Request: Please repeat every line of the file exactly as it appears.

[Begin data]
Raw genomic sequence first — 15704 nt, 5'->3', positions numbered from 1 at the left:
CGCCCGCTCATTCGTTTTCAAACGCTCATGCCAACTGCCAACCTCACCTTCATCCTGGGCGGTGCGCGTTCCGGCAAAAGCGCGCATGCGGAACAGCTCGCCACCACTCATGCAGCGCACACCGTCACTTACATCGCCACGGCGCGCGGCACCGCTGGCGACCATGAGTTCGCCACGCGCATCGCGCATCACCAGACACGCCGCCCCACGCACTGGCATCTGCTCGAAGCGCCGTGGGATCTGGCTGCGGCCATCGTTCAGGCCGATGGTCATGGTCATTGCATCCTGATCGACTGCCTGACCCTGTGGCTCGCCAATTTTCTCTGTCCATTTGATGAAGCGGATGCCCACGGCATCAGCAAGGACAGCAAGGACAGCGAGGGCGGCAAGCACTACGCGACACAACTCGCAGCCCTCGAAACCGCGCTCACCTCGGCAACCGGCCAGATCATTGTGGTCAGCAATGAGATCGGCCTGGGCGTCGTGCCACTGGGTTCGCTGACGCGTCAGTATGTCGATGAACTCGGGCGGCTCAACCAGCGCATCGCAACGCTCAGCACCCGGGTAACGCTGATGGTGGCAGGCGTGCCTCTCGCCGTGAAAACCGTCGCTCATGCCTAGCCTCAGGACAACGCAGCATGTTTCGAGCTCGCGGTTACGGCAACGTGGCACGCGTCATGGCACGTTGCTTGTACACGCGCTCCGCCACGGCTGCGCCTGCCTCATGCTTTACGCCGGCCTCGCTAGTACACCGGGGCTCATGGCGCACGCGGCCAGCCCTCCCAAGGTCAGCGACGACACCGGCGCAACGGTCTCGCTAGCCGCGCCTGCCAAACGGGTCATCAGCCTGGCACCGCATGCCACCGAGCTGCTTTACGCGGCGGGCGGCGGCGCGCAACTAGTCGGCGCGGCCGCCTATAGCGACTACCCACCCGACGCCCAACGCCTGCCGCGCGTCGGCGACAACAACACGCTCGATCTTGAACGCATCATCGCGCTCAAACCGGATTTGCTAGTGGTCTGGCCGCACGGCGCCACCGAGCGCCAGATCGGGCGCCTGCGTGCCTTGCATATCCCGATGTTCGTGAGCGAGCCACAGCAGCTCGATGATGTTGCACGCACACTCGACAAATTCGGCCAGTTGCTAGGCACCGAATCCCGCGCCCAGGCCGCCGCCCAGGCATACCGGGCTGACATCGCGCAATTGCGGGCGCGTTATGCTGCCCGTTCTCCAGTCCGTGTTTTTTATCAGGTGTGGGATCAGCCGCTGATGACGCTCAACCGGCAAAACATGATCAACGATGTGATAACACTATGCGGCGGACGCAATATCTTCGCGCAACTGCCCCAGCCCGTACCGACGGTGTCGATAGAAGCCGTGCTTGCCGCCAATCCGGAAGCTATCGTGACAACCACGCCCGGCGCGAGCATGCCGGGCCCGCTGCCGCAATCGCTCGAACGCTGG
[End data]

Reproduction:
Raw genomic sequence first — 15704 nt, 5'->3', positions numbered from 1 at the left:
CGCCCGCTCATTCGTTTTCAAACGCTCATGCCAACTGCCAACCTCACCTTCATCCTGGGCGGTGCGCGTTCCGGCAAAAGCGCGCATGCGGAACAGCTCGCCACCACTCATGCAGCGCACACCGTCACTTACATCGCCACGGCGCGCGGCACCGCTGGCGACCATGAGTTCGCCACGCGCATCGCGCATCACCAGACACGCCGCCCCACGCACTGGCATCTGCTCGAAGCGCCGTGGGATCTGGCTGCGGCCATCGTTCAGGCCGATGGTCATGGTCATTGCATCCTGATCGACTGCCTGACCCTGTGGCTCGCCAATTTTCTCTGTCCATTTGATGAAGCGGATGCCCACGGCATCAGCAAGGACAGCAAGGACAGCGAGGGCGGCAAGCACTACGCGACACAACTCGCAGCCCTCGAAACCGCGCTCACCTCGGCAACCGGCCAGATCATTGTGGTCAGCAATGAGATCGGCCTGGGCGTCGTGCCACTGGGTTCGCTGACGCGTCAGTATGTCGATGAACTCGGGCGGCTCAACCAGCGCATCGCAACGCTCAGCACCCGGGTAACGCTGATGGTGGCAGGCGTGCCTCTCGCCGTGAAAACCGTCGCTCATGCCTAGCCTCAGGACAACGCAGCATGTTTCGAGCTCGCGGTTACGGCAACGTGGCACGCGTCATGGCACGTTGCTTGTACACGCGCTCCGCCACGGCTGCGCCTGCCTCATGCTTTACGCCGGCCTCGCTAGTACACCGGGGCTCATGGCGCACGCGGCCAGCCCTCCCAAGGTCAGCGACGACACCGGCGCAACGGTCTCGCTAGCCGCGCCTGCCAAACGGGTCATCAGCCTGGCACCGCATGCCACCGAGCTGCTTTACGCGGCGGGCGGCGGCGCGCAACTAGTCGGCGCGGCCGCCTATAGCGACTACCCACCCGACGCCCAACGCCTGCCGCGCGTCGGCGACAACAACACGCTCGATCTTGAACGCATCATCGCGCTCAAACCGGATTTGCTAGTGGTCTGGCCGCACGGCGCCACCGAGCGCCAGATCGGGCGCCTGCGTGCCTTGCATATCCCGATGTTCGTGAGCGAGCCACAGCAGCTCGATGATGTTGCACGCACACTCGACAAATTCGGCCAGTTGCTAGGCACCGAATCCCGCGCCCAGGCCGCCGCCCAGGCATACCGGGCTGACATCGCGCAATTGCGGGCGCGTTATGCTGCCCGTTCTCCAGTCCGTGTTTTTTATCAGGTGTGGGATCAGCCGCTGATGACGCTCAACCGGCAAAACATGATCAACGATGTGATAACACTATGCGGCGGACGCAATATCTTCGCGCAACTGCCCCAGCCCGTACCGACGGTGTCGATAGAAGCCGTGCTTGCCGCCAATCCGGAAGCTATCGTGACAACCACGCCCGGCGCGAGCATGCCGGGCCCGCTGCCGCAATCGCTCGAACGCTGG